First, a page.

Sector watch: Spurred by a pandemic boom, life sciences construction projected to climb even higher in 2022
The growth involves the repurposing of older facilities as well as the creation of new ones in cities such as Boston, San Francisco and Washington, D.C.
Markets across the country will see a surge in laboratory construction in 2022, with certain areas capturing a majority of activity, according to industry sources.
“The outlook is tremendous,” said Raj Vora, a life sciences core market leader at DPR Construction, a Redwood City, California-based commercial general contractor. “It’s going to be a big and growing market for the next probably four or five years before we see it even start to plateau.”
Vora said the traditional cost-first, speed-to-market-second calculus for life sciences construction has now flipped. Although capital costs remain important, getting these projects up and running quickly has become top priority for developers and contractors.
The types of construction for these facilities is also changing, he said.
For example, the production methods for RNA-based vaccines, which have been used in the fight against COVID-19, have spurred a move toward monoclonal antibody manufacturing, which requires large-scale, stainless steel vessels and high quantities of stainless steel piping. Those specifications translate into bigger facilities with more capital investment needed to develop them.
That change is being influenced by COVID-19 vaccine developments, as “we’re starting to see more RNA manufacturing,” he said.
“We’ve found that these life sciences companies who have had tremendous growth over the last 10 years and our private developers in the life sciences market are returning to higher square foot, rentable user space,” said Allen Lynn, project manager in the Southern California region at St. Louis-based McCarthy Building Companies. “[This] will help the demand to build as long as the market continues to grow.”
That growth isn’t just centered around building new facilities, either. Due to less demand for office space during the pandemic, there has been a parallel push among owners and landlords to repurpose existing offices into lab space.
Doing so can be particularly advantageous in the high barrier-to-entry markets where life sciences facilities are typically located, according to Kaitlin Kincaid, senior managing director at Keller Augusta, a Boston-based executive search firm specializing in real estate development and construction.
“Office owners and landlords are repurposing vacant spaces,” said Kincaid. “Original projects seek to lure lab tenants and startups with best-in-class workplaces and state-of-the-art amenities such as restaurant spaces, fitness centers and outdoor gardens.”
Indeed, according to Lynn, repurposing existing assets in those markets may be a larger opportunity than pulling a brand new facility out of the dirt.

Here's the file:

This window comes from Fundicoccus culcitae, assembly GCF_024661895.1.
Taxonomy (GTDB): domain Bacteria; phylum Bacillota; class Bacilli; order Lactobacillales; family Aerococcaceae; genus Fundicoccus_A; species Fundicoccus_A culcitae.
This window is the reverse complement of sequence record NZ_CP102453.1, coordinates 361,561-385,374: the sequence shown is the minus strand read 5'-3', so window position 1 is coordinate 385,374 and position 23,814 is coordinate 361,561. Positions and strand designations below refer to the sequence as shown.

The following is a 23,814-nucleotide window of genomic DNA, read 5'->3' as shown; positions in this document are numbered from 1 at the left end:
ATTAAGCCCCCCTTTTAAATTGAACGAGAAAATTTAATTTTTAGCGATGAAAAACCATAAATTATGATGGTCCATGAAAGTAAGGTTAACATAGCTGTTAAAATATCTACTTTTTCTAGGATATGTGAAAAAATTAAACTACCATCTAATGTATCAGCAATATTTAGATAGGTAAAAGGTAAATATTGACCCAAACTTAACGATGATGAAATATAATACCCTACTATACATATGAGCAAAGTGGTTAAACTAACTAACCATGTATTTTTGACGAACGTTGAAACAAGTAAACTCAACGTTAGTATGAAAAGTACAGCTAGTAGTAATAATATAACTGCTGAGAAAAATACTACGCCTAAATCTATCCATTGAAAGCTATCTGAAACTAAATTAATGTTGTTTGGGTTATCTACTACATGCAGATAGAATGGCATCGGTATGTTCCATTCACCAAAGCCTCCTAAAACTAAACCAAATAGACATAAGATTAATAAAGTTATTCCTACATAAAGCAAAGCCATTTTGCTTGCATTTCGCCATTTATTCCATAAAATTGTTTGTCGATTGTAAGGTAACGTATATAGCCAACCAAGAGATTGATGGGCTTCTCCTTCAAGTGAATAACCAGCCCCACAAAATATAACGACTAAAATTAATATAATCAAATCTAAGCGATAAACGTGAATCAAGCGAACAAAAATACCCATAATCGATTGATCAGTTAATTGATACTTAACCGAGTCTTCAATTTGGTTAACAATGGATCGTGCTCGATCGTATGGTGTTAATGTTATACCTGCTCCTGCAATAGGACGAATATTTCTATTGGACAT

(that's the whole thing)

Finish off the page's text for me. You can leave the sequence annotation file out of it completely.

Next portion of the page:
“We see the trend in the near future that existing building remodels will be more prevalent than ground up construction,” said Lynn. “There are many out-of-state developers acquiring property along with local developers that have made… speed to delivery key.”
Boston, the San Francisco Bay Area and San Diego, which are the strongest life sciences hubs in the country, experienced the strongest uptick and tightest space availabilities, capturing 70% of all venture capital in the U.S. last quarter, according to data from JLL, a Chicago, Illinois-based global commercial real estate services company.
Lab performance in the top six U.S. life sciences markets
|City||Lab vacancy||Lab average asking rent||Year-over-year rent growth (estimated)||Lab under construction or redevelopment (sq. ft.)||Leasing activity (sq. ft.)|
|San Francisco Bay Area||3.4%||$75.84||18.9%||4,361,785||1,102,988|
|Greater Washington, D.C.||2.6%||$38.05||14.0%||1,985,269||400,000|
SOURCE: JLL Research. Numbers are based on Q4 2021 data.
Kincaid added in 2022, emerging markets such as New York City, Washington, D.C., Denver and Seattle will experience a surge in laboratory construction, yielding an increase in project opportunities and construction jobs in those markets.
That said, Boston will continue to be the center of the life sciences universe, “given its cluster ranking and market opportunity relative to talent and lab real estate dynamics,” said Kincaid. Vora said the demand for lab space in the Boston area is around 30 million square feet, compared to just 8 million square feet of lab space in the pipeline for 2022.
“We are definitely expecting continued growth in this sector in 2022 and beyond,” said Lynn. “With the top talent coming out of local colleges and the demand in tech and life sciences research that was fueled by the pandemic, this market sector will continue to grow in the years to come and be a larger market in 2022 than it was in the previous two years.”
This article was originally written by Sebastian Obando and appeared here.